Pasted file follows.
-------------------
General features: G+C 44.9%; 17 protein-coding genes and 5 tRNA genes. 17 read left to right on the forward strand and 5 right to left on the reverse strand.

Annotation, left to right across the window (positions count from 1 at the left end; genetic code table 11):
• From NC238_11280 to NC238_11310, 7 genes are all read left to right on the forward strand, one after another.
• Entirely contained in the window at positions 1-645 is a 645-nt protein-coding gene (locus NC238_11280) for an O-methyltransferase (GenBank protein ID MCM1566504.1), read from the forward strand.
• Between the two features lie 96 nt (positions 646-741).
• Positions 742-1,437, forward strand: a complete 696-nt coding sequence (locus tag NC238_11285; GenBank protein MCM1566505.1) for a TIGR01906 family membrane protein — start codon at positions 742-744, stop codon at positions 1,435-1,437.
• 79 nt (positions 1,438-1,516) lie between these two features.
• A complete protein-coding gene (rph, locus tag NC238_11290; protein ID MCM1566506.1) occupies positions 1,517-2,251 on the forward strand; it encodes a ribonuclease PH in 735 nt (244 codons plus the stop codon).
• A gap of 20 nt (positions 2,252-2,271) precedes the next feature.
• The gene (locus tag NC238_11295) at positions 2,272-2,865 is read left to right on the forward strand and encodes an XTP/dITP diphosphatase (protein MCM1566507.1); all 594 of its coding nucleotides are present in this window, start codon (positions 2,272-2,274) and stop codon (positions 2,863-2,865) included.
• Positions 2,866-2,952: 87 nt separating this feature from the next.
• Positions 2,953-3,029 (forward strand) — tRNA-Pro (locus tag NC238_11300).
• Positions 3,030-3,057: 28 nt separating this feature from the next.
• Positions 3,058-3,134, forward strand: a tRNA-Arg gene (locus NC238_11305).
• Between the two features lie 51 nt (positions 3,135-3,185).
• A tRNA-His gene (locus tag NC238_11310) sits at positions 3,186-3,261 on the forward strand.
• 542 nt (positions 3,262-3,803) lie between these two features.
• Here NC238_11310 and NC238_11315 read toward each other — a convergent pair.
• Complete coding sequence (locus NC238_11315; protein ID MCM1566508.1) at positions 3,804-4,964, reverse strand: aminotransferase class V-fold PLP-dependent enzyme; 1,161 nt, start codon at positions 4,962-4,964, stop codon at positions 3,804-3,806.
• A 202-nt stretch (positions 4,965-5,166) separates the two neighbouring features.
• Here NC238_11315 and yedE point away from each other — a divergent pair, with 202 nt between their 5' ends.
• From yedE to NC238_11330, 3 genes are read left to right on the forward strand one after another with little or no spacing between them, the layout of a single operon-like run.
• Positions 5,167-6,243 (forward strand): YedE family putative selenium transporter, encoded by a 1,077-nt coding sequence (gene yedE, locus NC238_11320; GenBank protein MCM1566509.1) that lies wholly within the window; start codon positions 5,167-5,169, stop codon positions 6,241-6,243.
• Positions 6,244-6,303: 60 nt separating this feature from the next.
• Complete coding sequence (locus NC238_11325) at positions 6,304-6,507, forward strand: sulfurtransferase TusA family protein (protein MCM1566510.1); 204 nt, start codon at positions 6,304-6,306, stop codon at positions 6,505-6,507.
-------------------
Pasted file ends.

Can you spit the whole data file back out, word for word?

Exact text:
General features: G+C 44.9%; 17 protein-coding genes and 5 tRNA genes. 17 read left to right on the forward strand and 5 right to left on the reverse strand.

Annotation, left to right across the window (positions count from 1 at the left end; genetic code table 11):
• From NC238_11280 to NC238_11310, 7 genes are all read left to right on the forward strand, one after another.
• Entirely contained in the window at positions 1-645 is a 645-nt protein-coding gene (locus NC238_11280) for an O-methyltransferase (GenBank protein ID MCM1566504.1), read from the forward strand.
• Between the two features lie 96 nt (positions 646-741).
• Positions 742-1,437, forward strand: a complete 696-nt coding sequence (locus tag NC238_11285; GenBank protein MCM1566505.1) for a TIGR01906 family membrane protein — start codon at positions 742-744, stop codon at positions 1,435-1,437.
• 79 nt (positions 1,438-1,516) lie between these two features.
• A complete protein-coding gene (rph, locus tag NC238_11290; protein ID MCM1566506.1) occupies positions 1,517-2,251 on the forward strand; it encodes a ribonuclease PH in 735 nt (244 codons plus the stop codon).
• A gap of 20 nt (positions 2,252-2,271) precedes the next feature.
• The gene (locus tag NC238_11295) at positions 2,272-2,865 is read left to right on the forward strand and encodes an XTP/dITP diphosphatase (protein MCM1566507.1); all 594 of its coding nucleotides are present in this window, start codon (positions 2,272-2,274) and stop codon (positions 2,863-2,865) included.
• Positions 2,866-2,952: 87 nt separating this feature from the next.
• Positions 2,953-3,029 (forward strand) — tRNA-Pro (locus tag NC238_11300).
• Positions 3,030-3,057: 28 nt separating this feature from the next.
• Positions 3,058-3,134, forward strand: a tRNA-Arg gene (locus NC238_11305).
• Between the two features lie 51 nt (positions 3,135-3,185).
• A tRNA-His gene (locus tag NC238_11310) sits at positions 3,186-3,261 on the forward strand.
• 542 nt (positions 3,262-3,803) lie between these two features.
• Here NC238_11310 and NC238_11315 read toward each other — a convergent pair.
• Complete coding sequence (locus NC238_11315; protein ID MCM1566508.1) at positions 3,804-4,964, reverse strand: aminotransferase class V-fold PLP-dependent enzyme; 1,161 nt, start codon at positions 4,962-4,964, stop codon at positions 3,804-3,806.
• A 202-nt stretch (positions 4,965-5,166) separates the two neighbouring features.
• Here NC238_11315 and yedE point away from each other — a divergent pair, with 202 nt between their 5' ends.
• From yedE to NC238_11330, 3 genes are read left to right on the forward strand one after another with little or no spacing between them, the layout of a single operon-like run.
• Positions 5,167-6,243 (forward strand): YedE family putative selenium transporter, encoded by a 1,077-nt coding sequence (gene yedE, locus NC238_11320; GenBank protein MCM1566509.1) that lies wholly within the window; start codon positions 5,167-5,169, stop codon positions 6,241-6,243.
• Positions 6,244-6,303: 60 nt separating this feature from the next.
• Complete coding sequence (locus NC238_11325) at positions 6,304-6,507, forward strand: sulfurtransferase TusA family protein (protein MCM1566510.1); 204 nt, start codon at positions 6,304-6,306, stop codon at positions 6,505-6,507.